This month, May 2020, marks the first annual National Nurses Month as designated by the American Nurses Association. For the first time this year, the celebration shifted from a week of appreciation to an entire month, and for good cause. Nurses are our modern-day superheroes. Sure, this may be a phrase heard often, but really let it sink in. Nurses this day and age truly are on the frontlines. As the world experiences one of the most life-changing pandemics of our time, we have nurses to thank for keeping us healthy, calm, and cared for amid uncertain days ahead.
As the month of celebration continues, we thought it appropriate to highlight the work of a local nurse. Meet Fred Lyon, a registered nurse who works at two of the large hospitals in Temple. He focuses his time in the Adult Intensive Care Unit (ICU), what can now be referred to as a war zone for the novel coronavirus, also known as SARS-CoV-2 COVID-19. Fred is right there, in the hospitals of Central Texas suited up to go into battle on behalf of the patients experiencing the virus and fighting for their lives.
“Right now, things are much more hectic than normal,” shares Fred. “The ICU prides itself on being regimented and structured. ER [Emergency Room] nurses thrive in chaos, but the ICU thrives on structure and routine.
“With COVID-19, processes, procedures, protocols are constantly changing. This is very unique for an ICU environment. Days are hectic.
“Thankfully, we have not experienced a surge. But with the state reopening, we do not know what is going to happen. At any point, we could get a large influx of COVID-19 patients.”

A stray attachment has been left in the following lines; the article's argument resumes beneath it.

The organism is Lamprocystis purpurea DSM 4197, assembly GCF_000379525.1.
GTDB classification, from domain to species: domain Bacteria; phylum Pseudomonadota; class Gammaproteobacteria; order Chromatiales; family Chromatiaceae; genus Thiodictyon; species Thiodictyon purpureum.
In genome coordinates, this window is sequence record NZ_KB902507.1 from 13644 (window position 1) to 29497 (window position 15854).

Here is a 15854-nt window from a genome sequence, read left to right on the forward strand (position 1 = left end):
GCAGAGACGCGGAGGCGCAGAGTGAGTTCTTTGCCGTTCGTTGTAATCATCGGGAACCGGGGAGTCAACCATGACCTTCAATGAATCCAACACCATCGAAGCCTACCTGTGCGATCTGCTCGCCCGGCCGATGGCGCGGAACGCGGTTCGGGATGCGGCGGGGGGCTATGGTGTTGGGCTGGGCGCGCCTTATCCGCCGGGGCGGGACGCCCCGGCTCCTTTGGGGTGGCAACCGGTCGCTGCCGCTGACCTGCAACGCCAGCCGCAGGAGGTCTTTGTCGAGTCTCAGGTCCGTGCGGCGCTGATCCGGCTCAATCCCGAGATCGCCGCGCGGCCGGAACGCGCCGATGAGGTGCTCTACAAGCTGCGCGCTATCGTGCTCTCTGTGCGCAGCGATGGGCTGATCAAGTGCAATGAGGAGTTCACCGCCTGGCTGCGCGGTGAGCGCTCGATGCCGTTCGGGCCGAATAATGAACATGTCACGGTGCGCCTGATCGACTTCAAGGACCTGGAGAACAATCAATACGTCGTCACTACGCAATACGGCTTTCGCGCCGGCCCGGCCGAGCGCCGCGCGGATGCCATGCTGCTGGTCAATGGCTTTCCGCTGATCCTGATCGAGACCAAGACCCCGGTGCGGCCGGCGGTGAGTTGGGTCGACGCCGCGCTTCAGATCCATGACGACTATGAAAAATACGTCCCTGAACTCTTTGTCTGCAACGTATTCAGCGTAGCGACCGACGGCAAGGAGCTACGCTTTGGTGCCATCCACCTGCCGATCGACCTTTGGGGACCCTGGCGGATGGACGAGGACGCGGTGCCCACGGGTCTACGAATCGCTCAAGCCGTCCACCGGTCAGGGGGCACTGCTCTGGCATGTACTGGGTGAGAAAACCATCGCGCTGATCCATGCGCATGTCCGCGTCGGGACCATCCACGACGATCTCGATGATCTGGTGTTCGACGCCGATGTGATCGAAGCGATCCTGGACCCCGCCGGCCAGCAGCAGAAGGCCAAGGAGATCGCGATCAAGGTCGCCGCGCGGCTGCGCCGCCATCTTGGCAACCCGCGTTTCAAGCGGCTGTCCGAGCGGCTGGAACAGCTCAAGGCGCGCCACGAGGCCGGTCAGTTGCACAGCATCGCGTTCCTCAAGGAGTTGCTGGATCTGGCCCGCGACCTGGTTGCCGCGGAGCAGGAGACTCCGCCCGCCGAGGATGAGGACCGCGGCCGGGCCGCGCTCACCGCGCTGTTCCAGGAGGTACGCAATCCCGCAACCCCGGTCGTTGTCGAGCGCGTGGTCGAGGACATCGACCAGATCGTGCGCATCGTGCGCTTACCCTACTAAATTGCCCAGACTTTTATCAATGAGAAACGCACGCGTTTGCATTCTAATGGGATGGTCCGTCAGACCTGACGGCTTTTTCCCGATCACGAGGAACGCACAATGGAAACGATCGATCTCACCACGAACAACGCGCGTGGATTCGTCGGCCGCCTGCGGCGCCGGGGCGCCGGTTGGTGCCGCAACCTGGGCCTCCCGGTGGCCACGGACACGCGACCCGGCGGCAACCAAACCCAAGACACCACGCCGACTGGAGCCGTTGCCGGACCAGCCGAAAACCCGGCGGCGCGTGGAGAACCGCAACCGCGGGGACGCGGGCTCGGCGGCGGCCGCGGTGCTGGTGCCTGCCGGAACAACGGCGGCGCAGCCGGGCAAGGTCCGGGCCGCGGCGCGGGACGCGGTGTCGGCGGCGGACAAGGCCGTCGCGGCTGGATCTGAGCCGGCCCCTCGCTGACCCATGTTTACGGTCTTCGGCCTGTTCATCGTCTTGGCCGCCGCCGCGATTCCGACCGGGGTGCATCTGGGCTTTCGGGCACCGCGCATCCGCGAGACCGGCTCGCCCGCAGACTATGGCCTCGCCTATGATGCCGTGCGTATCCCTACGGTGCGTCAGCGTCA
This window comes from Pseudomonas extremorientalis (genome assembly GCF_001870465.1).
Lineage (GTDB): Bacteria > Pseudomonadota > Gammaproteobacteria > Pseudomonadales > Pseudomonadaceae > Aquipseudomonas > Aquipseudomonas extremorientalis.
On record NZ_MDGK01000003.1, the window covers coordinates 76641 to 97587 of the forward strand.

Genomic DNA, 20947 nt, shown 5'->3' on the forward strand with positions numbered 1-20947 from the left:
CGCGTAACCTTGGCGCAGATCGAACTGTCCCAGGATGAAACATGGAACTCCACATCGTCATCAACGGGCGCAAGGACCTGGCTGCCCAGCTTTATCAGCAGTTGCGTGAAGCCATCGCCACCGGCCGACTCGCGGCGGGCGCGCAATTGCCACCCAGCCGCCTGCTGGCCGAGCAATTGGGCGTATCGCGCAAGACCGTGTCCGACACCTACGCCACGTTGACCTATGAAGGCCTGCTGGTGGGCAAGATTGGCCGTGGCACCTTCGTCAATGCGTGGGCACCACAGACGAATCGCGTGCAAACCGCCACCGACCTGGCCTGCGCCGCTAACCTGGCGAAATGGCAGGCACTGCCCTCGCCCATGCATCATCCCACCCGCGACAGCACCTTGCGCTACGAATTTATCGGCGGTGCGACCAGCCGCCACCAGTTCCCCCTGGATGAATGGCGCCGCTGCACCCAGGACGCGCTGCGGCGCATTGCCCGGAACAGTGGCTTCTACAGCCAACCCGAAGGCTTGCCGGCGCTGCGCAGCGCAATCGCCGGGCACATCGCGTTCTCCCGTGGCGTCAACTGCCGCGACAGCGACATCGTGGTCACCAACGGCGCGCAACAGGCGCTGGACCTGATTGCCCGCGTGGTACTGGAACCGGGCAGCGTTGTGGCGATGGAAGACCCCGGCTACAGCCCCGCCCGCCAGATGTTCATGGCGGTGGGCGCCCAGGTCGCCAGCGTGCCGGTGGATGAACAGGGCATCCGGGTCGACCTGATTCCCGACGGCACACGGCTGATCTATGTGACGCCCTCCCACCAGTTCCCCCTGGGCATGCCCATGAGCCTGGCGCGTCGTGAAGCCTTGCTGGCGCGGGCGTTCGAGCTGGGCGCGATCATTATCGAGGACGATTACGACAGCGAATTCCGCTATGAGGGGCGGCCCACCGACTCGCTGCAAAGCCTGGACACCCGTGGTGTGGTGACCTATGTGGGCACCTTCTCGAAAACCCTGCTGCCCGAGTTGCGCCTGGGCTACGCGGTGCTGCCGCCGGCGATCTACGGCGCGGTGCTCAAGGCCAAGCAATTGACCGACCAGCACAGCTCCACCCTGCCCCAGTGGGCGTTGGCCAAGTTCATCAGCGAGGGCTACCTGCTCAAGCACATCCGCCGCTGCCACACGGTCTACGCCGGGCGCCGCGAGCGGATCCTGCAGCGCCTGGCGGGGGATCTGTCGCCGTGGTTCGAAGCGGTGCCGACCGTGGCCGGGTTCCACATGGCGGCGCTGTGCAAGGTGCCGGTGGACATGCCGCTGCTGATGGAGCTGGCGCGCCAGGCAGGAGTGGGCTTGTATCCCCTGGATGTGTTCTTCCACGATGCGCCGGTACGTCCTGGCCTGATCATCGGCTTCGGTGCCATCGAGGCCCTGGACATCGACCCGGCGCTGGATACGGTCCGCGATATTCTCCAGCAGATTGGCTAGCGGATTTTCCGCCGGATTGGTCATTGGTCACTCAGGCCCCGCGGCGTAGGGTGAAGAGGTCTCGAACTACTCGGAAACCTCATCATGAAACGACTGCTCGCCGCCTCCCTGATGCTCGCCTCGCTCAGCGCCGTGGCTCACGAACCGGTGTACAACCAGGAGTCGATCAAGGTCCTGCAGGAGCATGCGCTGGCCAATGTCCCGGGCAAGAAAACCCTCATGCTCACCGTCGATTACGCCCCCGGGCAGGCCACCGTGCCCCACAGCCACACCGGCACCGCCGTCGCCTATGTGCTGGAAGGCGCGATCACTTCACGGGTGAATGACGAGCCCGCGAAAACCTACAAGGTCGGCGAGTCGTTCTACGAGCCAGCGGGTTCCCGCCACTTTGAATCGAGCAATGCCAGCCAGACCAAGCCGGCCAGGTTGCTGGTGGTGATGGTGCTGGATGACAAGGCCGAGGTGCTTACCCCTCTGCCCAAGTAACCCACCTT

One of the hospitals in Temple where Fred works has an 18-bed ICU. The floor has recently been converted to 26 beds to hold more COVID-19 patients. The hospital setting can now accommodate a mix of ICU patients, those who need ventilation, and acute care patients, who do not require ventilation but are too sick to go home with the virus. This has been seen across the state as hospitals try to prepare for the influx of COVID-19-afflicted patients.
Both hospitals where Fred works have also made incredible strides to reduce the spread of COVID-19 with negative pressure pods that release the air back into the room so as not let virus particles spread in other areas of the hospital.
“Temple’s hospital systems are prepared to increase capacity dramatically. Luckily, we haven’t needed that,” says Fred. “The last time I worked, there were only three COVID-19 patients. It would be ideal to see it stay that way.”
But, being a nurse, Fred knows the reality that things could shift quickly and when they do, he will be ready. That is the true resilience of those in the profession. Take for instance, the quick shifts that have already taken place to accommodate the virus. Those in the service of patient care do not give up. They adjust quickly.